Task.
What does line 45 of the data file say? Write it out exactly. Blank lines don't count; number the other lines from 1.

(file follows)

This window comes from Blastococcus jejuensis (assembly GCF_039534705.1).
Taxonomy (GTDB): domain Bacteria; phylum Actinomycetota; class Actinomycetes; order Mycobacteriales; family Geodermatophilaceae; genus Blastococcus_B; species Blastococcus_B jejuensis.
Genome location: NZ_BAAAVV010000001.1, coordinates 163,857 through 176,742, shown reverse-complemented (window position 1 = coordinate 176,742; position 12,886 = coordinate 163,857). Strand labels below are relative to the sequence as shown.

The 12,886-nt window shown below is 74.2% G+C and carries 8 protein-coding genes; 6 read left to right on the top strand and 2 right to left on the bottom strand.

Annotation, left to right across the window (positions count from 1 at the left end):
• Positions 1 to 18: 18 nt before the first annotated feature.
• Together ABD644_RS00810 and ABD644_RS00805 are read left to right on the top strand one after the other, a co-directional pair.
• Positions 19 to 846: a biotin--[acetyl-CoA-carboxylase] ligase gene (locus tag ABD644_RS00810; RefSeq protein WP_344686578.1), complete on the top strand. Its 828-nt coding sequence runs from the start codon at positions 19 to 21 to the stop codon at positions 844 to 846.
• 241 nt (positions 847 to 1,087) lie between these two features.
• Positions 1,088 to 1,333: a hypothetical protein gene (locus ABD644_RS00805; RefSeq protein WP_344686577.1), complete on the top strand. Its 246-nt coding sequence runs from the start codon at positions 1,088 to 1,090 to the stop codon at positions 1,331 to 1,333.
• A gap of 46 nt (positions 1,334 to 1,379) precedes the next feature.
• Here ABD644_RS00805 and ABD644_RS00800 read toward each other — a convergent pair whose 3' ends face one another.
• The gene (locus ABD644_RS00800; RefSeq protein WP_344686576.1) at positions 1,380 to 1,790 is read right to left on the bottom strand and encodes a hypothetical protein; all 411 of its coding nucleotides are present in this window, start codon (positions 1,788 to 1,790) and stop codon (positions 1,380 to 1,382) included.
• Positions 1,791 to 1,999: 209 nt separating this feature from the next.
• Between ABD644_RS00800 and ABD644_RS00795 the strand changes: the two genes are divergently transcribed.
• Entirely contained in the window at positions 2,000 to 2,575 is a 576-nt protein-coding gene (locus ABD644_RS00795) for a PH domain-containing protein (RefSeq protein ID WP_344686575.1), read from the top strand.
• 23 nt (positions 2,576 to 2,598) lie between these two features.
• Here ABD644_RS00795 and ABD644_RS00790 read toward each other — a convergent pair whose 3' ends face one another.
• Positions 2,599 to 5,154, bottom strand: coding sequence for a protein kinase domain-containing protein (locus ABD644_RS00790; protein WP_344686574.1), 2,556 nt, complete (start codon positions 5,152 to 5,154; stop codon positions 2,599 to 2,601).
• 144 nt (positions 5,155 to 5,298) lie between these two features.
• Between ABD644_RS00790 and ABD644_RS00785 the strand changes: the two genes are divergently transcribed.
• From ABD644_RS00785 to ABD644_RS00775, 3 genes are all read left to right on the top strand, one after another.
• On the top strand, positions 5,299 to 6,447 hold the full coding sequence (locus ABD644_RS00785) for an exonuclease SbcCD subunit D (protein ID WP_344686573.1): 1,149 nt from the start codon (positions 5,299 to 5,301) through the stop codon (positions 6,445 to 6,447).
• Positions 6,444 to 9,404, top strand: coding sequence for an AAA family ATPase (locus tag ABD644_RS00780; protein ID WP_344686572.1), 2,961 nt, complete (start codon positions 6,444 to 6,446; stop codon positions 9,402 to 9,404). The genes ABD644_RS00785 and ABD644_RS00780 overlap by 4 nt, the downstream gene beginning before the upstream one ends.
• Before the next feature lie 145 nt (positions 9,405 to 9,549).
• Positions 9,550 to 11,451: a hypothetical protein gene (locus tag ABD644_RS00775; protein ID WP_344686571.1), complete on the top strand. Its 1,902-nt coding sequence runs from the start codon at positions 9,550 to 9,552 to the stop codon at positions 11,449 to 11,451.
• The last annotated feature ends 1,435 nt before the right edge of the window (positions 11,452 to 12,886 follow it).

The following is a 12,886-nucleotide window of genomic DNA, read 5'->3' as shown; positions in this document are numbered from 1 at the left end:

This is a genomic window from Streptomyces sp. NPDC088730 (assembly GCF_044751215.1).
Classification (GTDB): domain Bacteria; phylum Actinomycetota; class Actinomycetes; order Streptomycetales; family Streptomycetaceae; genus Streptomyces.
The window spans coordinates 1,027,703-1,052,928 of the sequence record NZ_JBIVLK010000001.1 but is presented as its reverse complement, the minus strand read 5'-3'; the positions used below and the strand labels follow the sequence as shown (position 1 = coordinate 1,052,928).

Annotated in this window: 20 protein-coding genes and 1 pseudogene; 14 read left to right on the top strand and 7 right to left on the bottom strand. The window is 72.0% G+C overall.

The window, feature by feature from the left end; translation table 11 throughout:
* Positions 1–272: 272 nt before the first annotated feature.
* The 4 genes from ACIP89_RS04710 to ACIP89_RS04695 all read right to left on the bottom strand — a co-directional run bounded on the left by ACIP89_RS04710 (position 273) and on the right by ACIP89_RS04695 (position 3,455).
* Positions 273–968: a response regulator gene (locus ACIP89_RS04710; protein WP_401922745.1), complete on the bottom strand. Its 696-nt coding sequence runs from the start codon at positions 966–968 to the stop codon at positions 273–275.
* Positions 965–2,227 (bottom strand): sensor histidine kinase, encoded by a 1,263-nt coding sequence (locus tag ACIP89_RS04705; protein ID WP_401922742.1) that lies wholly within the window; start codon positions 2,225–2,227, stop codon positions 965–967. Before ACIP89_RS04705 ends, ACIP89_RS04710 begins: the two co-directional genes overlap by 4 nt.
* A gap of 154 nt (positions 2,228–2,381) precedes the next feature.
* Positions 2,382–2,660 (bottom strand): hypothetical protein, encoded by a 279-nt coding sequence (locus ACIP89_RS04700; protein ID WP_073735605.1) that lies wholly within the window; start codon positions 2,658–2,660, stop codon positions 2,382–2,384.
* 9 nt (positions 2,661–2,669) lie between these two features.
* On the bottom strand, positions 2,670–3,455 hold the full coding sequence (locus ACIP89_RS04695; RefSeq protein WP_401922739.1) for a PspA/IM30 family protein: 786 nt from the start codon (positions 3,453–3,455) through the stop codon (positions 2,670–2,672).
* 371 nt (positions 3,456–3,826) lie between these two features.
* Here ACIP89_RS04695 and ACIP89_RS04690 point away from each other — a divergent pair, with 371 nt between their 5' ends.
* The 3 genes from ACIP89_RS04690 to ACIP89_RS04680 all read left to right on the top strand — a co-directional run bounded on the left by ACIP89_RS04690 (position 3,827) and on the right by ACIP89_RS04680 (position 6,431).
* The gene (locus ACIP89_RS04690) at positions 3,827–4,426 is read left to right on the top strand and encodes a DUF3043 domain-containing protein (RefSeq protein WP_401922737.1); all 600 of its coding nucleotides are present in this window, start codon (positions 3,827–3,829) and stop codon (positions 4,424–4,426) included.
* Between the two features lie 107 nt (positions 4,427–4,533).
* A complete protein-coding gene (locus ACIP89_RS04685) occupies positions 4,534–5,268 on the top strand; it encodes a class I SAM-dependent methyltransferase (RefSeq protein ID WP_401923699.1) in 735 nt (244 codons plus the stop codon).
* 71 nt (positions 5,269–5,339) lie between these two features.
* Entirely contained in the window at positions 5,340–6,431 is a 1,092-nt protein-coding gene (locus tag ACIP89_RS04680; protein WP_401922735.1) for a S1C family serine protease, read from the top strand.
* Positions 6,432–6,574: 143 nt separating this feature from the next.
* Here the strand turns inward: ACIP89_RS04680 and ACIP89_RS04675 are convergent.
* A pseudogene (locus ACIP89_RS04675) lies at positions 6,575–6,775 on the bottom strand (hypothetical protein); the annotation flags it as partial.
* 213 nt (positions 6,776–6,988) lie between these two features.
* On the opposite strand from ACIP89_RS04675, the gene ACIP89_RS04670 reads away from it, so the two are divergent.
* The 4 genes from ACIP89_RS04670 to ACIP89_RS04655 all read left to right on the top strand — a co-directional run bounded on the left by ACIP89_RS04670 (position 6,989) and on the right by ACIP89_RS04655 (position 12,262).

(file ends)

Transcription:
* The gene (locus ACIP89_RS04690) at positions 3,827–4,426 is read left to right on the top strand and encodes a DUF3043 domain-containing protein (RefSeq protein WP_401922737.1); all 600 of its coding nucleotides are present in this window, start codon (positions 3,827–3,829) and stop codon (positions 4,424–4,426) included.